Police Supt. Mark Fenton, guilty of G20 misconduct, won't be fired or demoted

The senior police officer who ordered mass detentions and arrests at the G20 summit in Toronto six years ago has been reprimanded and will lose 30 paid days.

Senior officer was 'motivated by fear,' judge rules, saying Fenton's superiors condoned his actions

Toronto Police Supt. Mark Fenton will be reprimanded for his actions at the G20, but won't be fired or demoted.

The senior police officer who ordered mass detentions and arrests at the G20 summit in Toronto six years ago has been
reprimanded and will lose 30 paid days. 

Supt. David (Mark) Fenton was sentenced today. A police tribunal convicted him last year of exceeding his
authority and discreditable conduct.

The 28-year officer was in charge when hundreds of people were detained illegally during the tumultuous weekend summit. Those detained or arrested had asked for the officer to be fired.

The prosecution wanted a year-long demotion, while the defence had asked for a reprimand or the docking of vacation pay.

"He was motivated by fear," said retired justice John Hamilton, who oversaw the misconduct tribunal.

"The fear did not justify the actions taken but it was relevant to Fenton's motivation ... the protection of property, the public and the G20 delegates."

Fenton, in full dress uniform, did not immediately say anything after Hamilton announced the sentence.

The G20 weekend was marred by a spate of vandalism in which store windows were smashed and two cruisers set alight. About 1,100 people — most peaceful protesters or innocent passersby — were detained or
arrested. Many were held in deplorable conditions at a makeshift detention centre.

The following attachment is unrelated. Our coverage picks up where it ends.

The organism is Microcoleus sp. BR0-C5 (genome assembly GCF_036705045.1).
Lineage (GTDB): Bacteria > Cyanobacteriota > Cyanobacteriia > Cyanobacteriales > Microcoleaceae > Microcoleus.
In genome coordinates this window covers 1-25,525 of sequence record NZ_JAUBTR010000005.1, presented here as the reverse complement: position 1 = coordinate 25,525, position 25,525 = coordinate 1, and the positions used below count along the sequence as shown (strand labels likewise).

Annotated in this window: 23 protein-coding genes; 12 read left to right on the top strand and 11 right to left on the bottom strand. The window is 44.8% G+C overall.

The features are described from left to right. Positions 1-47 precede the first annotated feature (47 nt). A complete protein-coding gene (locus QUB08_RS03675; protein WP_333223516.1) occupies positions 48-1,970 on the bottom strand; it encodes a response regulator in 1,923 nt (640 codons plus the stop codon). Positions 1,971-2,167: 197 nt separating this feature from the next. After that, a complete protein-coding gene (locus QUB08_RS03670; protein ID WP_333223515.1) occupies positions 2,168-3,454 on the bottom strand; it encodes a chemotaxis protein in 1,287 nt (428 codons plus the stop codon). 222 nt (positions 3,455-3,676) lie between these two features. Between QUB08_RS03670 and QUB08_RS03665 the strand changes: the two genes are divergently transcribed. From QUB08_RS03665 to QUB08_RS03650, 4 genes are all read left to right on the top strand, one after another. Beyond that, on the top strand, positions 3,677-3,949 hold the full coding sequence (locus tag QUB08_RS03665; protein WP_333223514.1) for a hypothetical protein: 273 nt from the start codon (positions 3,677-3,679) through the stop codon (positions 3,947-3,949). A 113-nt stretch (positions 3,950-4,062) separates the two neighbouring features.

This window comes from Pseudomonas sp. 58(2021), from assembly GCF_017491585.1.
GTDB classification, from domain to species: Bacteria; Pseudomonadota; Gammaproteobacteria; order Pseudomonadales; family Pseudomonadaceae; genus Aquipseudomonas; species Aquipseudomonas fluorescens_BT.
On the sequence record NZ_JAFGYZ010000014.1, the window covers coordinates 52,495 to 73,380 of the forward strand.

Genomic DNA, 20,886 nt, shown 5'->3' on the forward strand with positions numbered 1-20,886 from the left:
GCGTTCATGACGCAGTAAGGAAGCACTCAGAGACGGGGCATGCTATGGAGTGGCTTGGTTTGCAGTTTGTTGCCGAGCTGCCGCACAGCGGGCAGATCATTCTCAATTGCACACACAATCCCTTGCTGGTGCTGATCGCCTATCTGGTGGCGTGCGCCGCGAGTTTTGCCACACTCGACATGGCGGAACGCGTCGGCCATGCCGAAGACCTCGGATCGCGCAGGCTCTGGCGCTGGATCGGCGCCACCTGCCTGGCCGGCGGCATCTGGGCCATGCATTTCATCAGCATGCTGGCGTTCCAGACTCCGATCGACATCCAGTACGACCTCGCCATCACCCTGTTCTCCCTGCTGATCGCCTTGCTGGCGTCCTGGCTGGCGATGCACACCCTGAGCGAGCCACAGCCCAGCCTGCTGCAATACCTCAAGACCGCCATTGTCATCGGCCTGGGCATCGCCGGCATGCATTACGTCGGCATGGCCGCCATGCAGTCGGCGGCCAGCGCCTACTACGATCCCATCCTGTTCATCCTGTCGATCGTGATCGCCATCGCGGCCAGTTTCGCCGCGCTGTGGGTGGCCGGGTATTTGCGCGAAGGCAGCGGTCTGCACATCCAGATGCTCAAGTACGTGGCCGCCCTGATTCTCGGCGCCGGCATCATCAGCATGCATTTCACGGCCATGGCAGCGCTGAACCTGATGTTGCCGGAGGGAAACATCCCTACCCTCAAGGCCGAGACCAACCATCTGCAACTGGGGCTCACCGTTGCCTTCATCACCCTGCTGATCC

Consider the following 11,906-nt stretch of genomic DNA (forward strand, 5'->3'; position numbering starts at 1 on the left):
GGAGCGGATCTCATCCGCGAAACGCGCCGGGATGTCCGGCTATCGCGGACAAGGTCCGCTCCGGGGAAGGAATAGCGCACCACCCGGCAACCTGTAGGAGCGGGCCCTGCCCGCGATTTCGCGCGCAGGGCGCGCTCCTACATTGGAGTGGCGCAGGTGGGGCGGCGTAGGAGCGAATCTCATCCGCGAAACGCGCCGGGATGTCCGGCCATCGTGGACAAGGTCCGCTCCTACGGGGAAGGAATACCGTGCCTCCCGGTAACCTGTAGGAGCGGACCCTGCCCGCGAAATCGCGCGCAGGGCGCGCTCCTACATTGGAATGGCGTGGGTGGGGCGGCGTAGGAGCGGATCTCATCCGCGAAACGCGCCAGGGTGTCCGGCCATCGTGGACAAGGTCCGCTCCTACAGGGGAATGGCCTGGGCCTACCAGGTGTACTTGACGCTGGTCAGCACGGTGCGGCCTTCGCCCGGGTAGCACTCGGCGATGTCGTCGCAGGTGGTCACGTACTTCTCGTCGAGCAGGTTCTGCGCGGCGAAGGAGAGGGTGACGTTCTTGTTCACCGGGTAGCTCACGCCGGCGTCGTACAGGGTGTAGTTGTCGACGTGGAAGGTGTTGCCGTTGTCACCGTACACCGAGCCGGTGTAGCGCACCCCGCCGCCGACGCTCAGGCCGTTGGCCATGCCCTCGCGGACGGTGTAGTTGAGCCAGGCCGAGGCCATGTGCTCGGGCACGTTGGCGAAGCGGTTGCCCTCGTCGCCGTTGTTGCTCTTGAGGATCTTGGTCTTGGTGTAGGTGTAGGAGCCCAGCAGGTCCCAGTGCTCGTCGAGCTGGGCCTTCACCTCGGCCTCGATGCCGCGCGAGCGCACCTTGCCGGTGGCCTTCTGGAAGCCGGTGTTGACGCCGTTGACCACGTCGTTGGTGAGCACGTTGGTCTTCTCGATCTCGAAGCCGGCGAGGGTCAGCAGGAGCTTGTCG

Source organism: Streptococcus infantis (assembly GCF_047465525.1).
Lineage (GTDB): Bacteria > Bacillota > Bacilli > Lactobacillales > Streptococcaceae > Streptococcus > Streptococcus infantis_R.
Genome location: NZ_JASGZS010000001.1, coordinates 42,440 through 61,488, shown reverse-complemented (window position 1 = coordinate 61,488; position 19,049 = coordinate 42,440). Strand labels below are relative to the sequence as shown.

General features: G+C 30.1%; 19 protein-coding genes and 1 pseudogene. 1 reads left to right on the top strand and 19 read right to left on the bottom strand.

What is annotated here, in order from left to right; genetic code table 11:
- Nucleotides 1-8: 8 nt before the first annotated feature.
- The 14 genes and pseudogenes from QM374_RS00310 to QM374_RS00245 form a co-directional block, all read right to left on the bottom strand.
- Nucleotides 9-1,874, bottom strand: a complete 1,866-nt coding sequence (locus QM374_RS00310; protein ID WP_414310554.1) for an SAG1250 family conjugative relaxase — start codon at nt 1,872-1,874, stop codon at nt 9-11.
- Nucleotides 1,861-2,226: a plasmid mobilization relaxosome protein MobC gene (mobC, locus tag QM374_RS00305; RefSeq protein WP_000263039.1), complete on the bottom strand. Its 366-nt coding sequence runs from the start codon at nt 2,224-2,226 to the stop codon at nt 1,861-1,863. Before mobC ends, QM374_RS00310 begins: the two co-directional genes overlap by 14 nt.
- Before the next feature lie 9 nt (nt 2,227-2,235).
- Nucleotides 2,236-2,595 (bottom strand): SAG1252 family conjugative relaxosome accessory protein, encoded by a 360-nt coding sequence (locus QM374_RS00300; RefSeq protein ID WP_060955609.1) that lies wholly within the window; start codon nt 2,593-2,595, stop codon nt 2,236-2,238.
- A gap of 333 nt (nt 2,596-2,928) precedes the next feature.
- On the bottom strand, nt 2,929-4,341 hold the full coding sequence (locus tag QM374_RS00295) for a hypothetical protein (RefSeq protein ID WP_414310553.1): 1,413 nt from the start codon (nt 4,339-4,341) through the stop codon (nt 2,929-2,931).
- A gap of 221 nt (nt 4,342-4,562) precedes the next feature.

Fenton's actions were 'condoned by his superiors'

At the time, Fenton described the protesters as a "marauding group of terrorists."

Fenton's conduct was "condoned by his superiors," who were well aware of what he was doing, Hamilton said in sentencing. In fact, Hamilton noted, he was later commended by then police chief, Bill

"His misconduct occurred under the noses of his superiors," Hamilton said. "He should have been stopped by his superiors. That never happened."

In his earlier 150-page decision, Hamilton convicted Fenton after finding the officer had no reasonable grounds to order the detentions, in one case just minutes after coming on shift. Hamilton also said Fenton's testimony was not credible. 

During sentencing arguments earlier this year, lawyers for the complainants said Fenton, 56, had shown no remorse and had tried to blame everyone other than himself for the trampling of civil liberties. They said he deserved to be fired for upending the Constitution and turning the downtown core into a police state.

"Dismissal would be inappropriate," Hamilton said, saying his long exemplary career should not be judged for two mistakes made over a trying weekend.

The prosecution had wanted a one-rank demotion for one year at a cost of about $15,000 in lost pay, but Hamilton said even that would be too harsh, and punish his subordinates.

Fenton's lawyer, however, argued the demotion would cost as much as $45,000 in lost wages and pension and said it would be unfair to hold his client accountable for what he called the failings of an entire senior command that had no idea how to contain the violence. 

He asked for a reprimand or forfeiture of several days pay.